Absolutely none of this is true.
|Back in the good old days when song lyrics really meant something, even if what they meant was "Wow! Those were some great drugs I was doing when I wrote that.", many an interesting tale was alluded to in the words of some popular song. The unsuspecting public were generally ignorant of this hidden side to the hits that stormed to the top of the charts. In this article I am going to explain in some depth the hidden story behind one of the very biggest hits of the Sixties.
Terrific Mythic Frog were the leading exponents, indeed only exponents, of Frog Prog Rock. Their first album At The Hop, a straightforward fifties style Hop & Roll album was initially a flop, only charting some years later when re-released as a lime green vinyl.
But their second release in 1967 was psychedelic tour-de-force and a huge influence on such diverse artists as The Beatles, The Butterflies, The Moths, The Creepy Crawlies, Barry Manilow, and Has Anyone used the Caterpillars Yet?
'Kermitted to Tape' boasted one of the most iconic album covers ever1. Featuring a straitjacketed frog puppet seated on a lily pad(ded) cell, it helped capture the imaginations of a generation of 'Terrific Tadpoles'. The puppet was made by a friend of lead singer Simon Shaman, one James Maury Henson, and he later attributed much of the success of The Muppet Show to Kermit's appearance on the album cover.
Whilst the first single from the album He Dun Croaked was a top five hit in many countries around the world, and even reached number one in Finland2, it was the follow up single Budd YY Zer that launched the band into superstardom. The song soared to number one in almost every country in the world, and held that spot for months, and was Top of the Hops for over three years in Finland. It held off a score of tunes that ordinarily would have been number one certainties. This is the song that for many is synonymous with the Hoppy Movement, with all the associated long hair, sexual permissiveness, drug use and ribbeting. It also made leap-frog cool again. Some Christian churches called for Budd YY Zer to be banned on principle, stating that if they didn't understand it then it must be evil, and that encouraged 'mixed hopping' amongst their younger brethren .
Penned by Terrific Mythic Frog's drummer Brian 'Buffo' Low, the lyrics of Budd YY Zer were the source of much speculation as to their meaning and significance.
Melody Maker's Malcolm Orangetree described them as "Wittgenstein meets the Reverend William Archibald Spooner", and Sydney Limegrove of KerrChing magazine likened them to "The mint fresh breath of an Ice Goddess blowing through a forest of Egg Whisks." although he subsequently admitted to being a teensy bit high when he'd written that.
But what of the lyrics, and the story behind them? Brian Low was notoriously difficult to interview, speaking as he did only Medieval French, and that with a heavy Australian accent. Low hailed from Budleigh Salterton, which is a very strange place. He did however let slip that in writing Budd YY Zer he was heavily influenced by his childhood hero, the famous Mime With No Name, who was also sited by actor Clint Eastwood as an inspiration. Low crammed a lot of meaning into very few words.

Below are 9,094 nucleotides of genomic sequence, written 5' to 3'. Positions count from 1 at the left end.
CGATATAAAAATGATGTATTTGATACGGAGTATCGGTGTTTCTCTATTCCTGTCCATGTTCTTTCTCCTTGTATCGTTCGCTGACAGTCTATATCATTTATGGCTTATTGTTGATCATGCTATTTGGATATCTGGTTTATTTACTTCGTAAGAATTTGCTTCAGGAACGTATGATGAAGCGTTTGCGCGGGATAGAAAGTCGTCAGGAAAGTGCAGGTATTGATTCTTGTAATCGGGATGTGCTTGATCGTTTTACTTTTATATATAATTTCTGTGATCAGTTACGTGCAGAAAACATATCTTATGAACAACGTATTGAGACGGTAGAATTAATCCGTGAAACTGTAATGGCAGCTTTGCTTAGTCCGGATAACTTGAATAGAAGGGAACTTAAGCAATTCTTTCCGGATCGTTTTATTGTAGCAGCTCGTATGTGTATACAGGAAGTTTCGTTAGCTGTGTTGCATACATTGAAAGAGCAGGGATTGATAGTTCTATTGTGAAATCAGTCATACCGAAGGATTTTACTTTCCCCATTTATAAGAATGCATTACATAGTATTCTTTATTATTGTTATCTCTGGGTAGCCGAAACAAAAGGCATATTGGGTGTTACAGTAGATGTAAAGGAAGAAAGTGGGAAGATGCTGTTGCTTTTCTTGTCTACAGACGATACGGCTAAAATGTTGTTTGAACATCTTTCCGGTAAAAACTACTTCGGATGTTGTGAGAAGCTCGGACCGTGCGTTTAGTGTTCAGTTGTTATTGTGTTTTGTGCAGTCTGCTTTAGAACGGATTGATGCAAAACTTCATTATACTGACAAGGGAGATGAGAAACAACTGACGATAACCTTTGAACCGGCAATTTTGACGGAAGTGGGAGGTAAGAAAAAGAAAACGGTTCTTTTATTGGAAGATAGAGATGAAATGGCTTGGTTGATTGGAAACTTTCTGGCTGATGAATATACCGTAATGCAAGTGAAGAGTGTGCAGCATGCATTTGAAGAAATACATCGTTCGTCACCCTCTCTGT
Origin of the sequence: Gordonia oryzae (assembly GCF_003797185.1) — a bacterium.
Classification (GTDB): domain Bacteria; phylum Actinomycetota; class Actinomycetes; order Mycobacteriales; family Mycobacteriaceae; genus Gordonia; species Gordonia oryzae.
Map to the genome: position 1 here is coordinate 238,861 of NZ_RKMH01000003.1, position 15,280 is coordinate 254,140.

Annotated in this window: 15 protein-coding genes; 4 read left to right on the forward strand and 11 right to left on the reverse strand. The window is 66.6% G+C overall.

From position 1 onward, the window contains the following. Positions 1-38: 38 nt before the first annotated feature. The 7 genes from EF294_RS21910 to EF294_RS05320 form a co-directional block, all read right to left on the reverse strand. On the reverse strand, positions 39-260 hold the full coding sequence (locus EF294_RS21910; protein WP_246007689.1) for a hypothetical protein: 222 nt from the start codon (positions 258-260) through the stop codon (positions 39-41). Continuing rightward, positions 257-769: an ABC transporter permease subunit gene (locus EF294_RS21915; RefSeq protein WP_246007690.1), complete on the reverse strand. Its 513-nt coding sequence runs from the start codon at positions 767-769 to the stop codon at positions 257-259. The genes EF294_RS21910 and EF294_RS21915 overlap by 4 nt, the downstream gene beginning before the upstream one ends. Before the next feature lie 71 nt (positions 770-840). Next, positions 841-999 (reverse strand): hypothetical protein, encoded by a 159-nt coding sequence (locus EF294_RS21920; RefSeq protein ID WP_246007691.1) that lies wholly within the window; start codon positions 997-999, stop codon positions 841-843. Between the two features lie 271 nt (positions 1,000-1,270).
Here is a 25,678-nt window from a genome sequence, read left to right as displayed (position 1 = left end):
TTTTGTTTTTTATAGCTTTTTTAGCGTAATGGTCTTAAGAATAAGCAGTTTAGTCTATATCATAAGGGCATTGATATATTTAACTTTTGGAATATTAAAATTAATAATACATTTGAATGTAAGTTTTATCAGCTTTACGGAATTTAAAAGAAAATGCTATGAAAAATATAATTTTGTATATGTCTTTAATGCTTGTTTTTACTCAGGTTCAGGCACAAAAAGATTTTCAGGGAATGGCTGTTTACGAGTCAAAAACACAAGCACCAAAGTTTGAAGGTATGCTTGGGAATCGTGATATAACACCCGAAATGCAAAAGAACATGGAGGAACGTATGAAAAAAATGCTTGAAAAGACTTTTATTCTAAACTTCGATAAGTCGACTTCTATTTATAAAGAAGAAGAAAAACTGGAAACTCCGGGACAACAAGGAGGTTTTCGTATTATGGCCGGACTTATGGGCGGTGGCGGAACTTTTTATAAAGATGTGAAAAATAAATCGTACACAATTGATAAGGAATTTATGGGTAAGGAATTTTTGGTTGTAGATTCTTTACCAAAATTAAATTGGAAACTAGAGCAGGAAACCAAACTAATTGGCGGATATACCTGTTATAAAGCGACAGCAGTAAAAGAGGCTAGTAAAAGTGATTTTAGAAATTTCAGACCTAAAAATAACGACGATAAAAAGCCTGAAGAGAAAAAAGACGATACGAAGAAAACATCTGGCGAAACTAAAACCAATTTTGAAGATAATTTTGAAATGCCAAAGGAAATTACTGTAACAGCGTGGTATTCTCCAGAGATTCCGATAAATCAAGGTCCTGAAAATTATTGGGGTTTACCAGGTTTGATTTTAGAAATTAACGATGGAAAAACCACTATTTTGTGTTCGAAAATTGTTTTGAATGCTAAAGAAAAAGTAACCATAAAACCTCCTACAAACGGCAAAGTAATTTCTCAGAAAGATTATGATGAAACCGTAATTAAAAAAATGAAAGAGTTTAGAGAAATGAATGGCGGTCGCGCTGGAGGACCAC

Playing for nearly 13 hours Budd YY Zer was the longest playing single of the sixties. John Lennon set out to beat this record with his Number Nine track, but later admitted he simply didn't have the same amount of talent as Low. Some radio stations took to playing the track back to back for days at a time, leaving their DJs free to dress up as pirates and terrorise boating lakes up and down the country.
Despite its length, the song only has one line, which is whispered by Shaman at 5 hours 9 minutes and 17 seconds in. This Kabbalistically significant number is another clue as to what Budd YY Zer is all about.
In June 1969 Brian Low announced that he was taking a sabbatical from TMF in order to focus on a side project. As Tadpole Tudor, his Swords of a Hundred Frogs leapt to number one, ironically in some cases knocking Budd YY Zer off the spot to do so. It was a flop in Finland. Paul McCartney later admitted that he'd ripped off the hook from Swords of A Hundred Frogs for his own solo hit involving a bear and some frogs.
Low then disclosed that he was going to play a solo drum performance of Budd YY Zer in the middle of Stonehenge on the summer solstice. His stated intent was to time the performance so that the single line would be uttered just as dawn broke. According to Low, this would then trigger a wave of Tibetan / Atlantean earth energies and usher in a new age - The Age of the Frog. Sadly his plans were scuppered as following a heavy night on the ale he managed to sleep through the alarm clock he'd forgotten to set.
This provides the final clue as to the message hidden in plain sight for all these years.
Whilst discussing the song in a very loud pub with guitarist Melvin Crisplock, Brian Low mentioned his intention to stick a single line at a very specific point in the song. Crisplock who was having trouble following the conversation being drunk, the pub being very loud, and Low speaking in Medieval French asked "Bud, why there?". Brian Low, equally suffering from the deluge of sound, misheard this as "Budd YY Zer", and the rest as they say is history.
1. The cover was actually voted third most popular ever in a compulsory vote instigated by the wingless leader of the People's Dictatorship of Somewhere Godforsaken. The number one and two spots being claimed by The Bavarian Snail Voice Choir's Your Favourite Selection of Down-Tempo Classics, and Wandering Pig's Bac On The Road Again, respectively.
2. Lead singer of The Heaviest Metal Band By Weight, Peter Krangsnarl, sited He Dun Croaked as the track that inspired him to learn how to thrash a guitar to death.